Today, even after four years I still feel the same love and attraction that I felt when we first met. And I know that by the Grace of God, the next ten years will be even sweeter.”

Dele’s heart was heavy. This woman didn’t know how much he did not deserve her. He wrapped his hands around her and pulled her head on to his chest. Guilt prevented him from knowing how to respond. 

All he could do was to let the tears flow. What had he done? It was his wedding anniversary and he had allowed a mere shadow of lust to eclipse what should have been a great celebration.

She heard his sob and sat up abruptly. “Dele?”

Slowly he sat up too.

“What’s wrong?”

The deep concern in her eyes made him pull himself together. He wiped his face with the edge of the bedsheet. “It’s nothing, I just feel so blessed to have you in my life too. I love you.”

She relaxed and smiled. “I love you too Babe.” She poked a finger in his chest. “Now where are we going today? Me thinks a candlelight dinner at THE SPADE this evening; and then when we get back home....” She winked.

His heart was heavier still. He knew what exactly she meant but all he could manage in return was a half smile.


On Saturday morning, Dele parked his car in front of her flat and dialled her number.

“Hi. I’m downstairs. Please come.”

Within a minute she was walking towards him in a long casual T-shirt over black leggings, her braids unbrushed and tousled over one side of her face. Her cheeks looked a little plump, or was that his imagination? The girl was absolutely lovely; who would blame any man for falling for her?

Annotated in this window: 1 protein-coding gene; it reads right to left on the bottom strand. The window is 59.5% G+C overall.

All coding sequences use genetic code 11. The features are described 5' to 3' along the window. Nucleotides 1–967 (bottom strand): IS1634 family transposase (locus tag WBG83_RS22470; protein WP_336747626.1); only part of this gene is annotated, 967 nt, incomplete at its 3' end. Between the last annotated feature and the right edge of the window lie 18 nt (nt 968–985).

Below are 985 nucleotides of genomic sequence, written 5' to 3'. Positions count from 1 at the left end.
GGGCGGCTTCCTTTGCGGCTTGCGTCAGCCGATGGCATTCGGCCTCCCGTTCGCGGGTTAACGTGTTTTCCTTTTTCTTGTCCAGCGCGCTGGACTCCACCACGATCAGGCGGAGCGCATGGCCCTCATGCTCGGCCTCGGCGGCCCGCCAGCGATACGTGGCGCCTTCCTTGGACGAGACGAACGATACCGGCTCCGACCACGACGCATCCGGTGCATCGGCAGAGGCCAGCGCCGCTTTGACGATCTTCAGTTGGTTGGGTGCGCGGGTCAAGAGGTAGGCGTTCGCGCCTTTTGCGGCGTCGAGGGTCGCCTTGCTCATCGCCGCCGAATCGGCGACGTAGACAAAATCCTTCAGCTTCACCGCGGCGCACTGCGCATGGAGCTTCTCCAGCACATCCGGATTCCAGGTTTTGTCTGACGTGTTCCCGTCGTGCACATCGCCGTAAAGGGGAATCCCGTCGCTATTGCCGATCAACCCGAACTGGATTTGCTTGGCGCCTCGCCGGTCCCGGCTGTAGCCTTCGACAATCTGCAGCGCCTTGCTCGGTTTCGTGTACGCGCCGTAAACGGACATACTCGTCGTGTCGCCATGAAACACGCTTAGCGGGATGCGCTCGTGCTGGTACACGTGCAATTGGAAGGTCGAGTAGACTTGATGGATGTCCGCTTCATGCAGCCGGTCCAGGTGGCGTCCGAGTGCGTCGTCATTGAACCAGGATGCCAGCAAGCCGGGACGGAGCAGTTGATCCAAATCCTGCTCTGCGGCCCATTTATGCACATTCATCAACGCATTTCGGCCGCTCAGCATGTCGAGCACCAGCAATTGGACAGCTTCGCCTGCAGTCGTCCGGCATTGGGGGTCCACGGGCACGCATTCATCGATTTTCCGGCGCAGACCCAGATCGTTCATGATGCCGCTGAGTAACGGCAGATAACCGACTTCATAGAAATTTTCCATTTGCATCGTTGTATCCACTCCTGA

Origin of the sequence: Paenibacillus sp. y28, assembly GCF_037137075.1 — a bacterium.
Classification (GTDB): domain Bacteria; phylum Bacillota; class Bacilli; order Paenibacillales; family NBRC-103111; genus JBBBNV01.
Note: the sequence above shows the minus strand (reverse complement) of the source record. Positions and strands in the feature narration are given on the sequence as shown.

But then he wasn’t just any man. He was a Christian man with values, with a wife who loved him with a passion. He was different and shouldn’t have fallen.

Was he about to do the right thing? He knew the answer to that but then he didn’t have an option.

Or did he? Maybe he did? But one thing he didn’t have was time. If her cheeks got any plumpier then it would be too late.

“Good morning,” she said, standing before him, arms crossed.

He exited and handed her a brown envelope. “Here; two hundred and fifty thousand naira."

Her face fell. She hesitated before she took it and turned it over, it was sealed. A hint of pain crossed her lips before she started to walk away.

“Just a minute.”

She paused and made a full turn.

“I’ve kept my side of the bargain and now I don’t want to hear from you again.”

Those eyes, they were so expressive. Bitter sadness quickly turned to hatred. Her voice was soft as she lifted her face to him.

“Shame on you Dele! All those long evenings you spent, sweating all over me; I guess that is a bargain. I was the one who sold myself cheap, you didn’t have to cough out a dime. But what surprises me is how you can call yourself a Christian."

Don’t deceive yourself, you are not; you are just a brazen hypocrite! And you know, it’s interesting that abortion for you is a sin, only when it concerns others, not when you need it to save face.”

She eyed him from head to toe then walked away.

Her words hit home and he broke out in an uncomfortable sweat. But at least the problem was sorted out. Now he was free. As he drove home, he made a solemn promise to God, “Never again. I’m so sorry.”

To be continued